Erecting schools and colleges under various acts is not the ultimate solution: what really matters with education is not making policies for educating the underprivileged but individual access to education. In other words Access to education can be more fruitful than merely access to school where there is no one to take the responsibility. And it is now well known fact how defunct education system is being run in the country of 1.2 bn people. Among those 1.3 million government-run schools very few are producing quality students which have been repeatedly exemplified by the surveys and researches. In the latest one India came 72 of 73 nations in the programme for international student assessment (PISA) competition, despite fielding from its known states, Himachal Pradesh and Tamil Nadu. The depressing quality of Indian education is confirmed by annual status of education report (ASER). Investment in Sarva Shiksha Abhiyan and Right to Education act has produced no quality gains at all. Abhiyan spending is up from Rs.7,166 crore in 2005-06 to rs.21,000 crore last year. Still half the class V children cannot read class II texts, and 40% of class V children cannot solve a two-digit subtraction. This represents unexpected outcomes especially in government schools in the Hindi belt. In 13000 schools visited by surveyors, student absenteeism was 505 and teacher absenteeism 45%. That is what the survey has shown and figures like this have been headlines of most read news papers across the country.

1.3 million Government schools, like they are being run, are not suffice to educate whole of India, a country where majority of population lives in the rural or semi-urban areas. What country needs are neither skyscrapers nor acres of land to enhance its education system if that was the case then condition would not have been that abysmal. Today we have about 530 universities, nearly 26,000 colleges and 16-plus million students in the system. The gross enrolment rate is reportedly at around 17% in the age group of 18-24. We have over 3,500 engineering colleges, with over 1.5 million seats and over 3 million students in the engineering colleges and over 300,000 students in the business management colleges.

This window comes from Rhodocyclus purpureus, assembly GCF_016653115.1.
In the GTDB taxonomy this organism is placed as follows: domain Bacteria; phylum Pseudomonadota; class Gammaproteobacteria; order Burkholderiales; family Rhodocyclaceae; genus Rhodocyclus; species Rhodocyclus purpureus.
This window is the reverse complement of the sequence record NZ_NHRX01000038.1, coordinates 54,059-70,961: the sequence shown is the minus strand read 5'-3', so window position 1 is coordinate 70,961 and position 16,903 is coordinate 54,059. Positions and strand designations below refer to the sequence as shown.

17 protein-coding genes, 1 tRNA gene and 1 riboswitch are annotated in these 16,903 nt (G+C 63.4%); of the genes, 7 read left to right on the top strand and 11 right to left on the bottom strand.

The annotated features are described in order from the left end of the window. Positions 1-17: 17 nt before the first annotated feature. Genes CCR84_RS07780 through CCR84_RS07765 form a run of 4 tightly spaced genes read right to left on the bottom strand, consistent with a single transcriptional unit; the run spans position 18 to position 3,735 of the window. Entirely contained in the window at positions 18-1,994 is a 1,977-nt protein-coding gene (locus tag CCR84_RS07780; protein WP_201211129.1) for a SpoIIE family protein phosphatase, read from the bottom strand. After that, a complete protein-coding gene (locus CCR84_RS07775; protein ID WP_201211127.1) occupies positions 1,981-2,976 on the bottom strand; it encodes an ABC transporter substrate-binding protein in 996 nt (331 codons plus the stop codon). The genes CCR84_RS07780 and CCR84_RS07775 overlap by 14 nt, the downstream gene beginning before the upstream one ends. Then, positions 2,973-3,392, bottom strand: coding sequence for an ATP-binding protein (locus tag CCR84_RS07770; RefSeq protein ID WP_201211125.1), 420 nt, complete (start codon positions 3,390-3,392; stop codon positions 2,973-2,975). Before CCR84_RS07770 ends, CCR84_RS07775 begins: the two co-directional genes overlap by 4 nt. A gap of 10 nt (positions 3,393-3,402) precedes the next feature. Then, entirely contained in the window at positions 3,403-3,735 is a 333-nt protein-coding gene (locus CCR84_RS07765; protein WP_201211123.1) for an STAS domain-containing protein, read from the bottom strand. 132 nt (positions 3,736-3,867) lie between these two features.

With rising populace we need more schools and colleges to cater the need of one of the most populated countries but the problem is that until the government works hand in glove with the private institutions the situation will keep debilitating. Often have we heard of Industry leaders accusing the quality of education in Indian institutions time and again. Out of many one statement is worth mentioning when our most reputed business person Mr.Narayan Murthy said, in October last year, that quality of engineering students in Indian is deteriorating gradually.

A recent study in Uttar Pradesh showed that if, somehow, all civil service teachers could be replaced with contract teachers (private sector), the state could save a billion dollars a year in revenue and double student learning. On the other hand our HRD minister Mr.Kapil Sibal says that revamping the education system which is definitely a lengthy process.

This deteriorating condition can be handled by making industry, academia and government work in partnership to make strong education system, principally the overseeing of government institutions like AICTE, UGC etc. and other government universities which reluctantly claim to be self-sufficient. In all such systems under-staffing and inferior quality of personnel is all pervasive.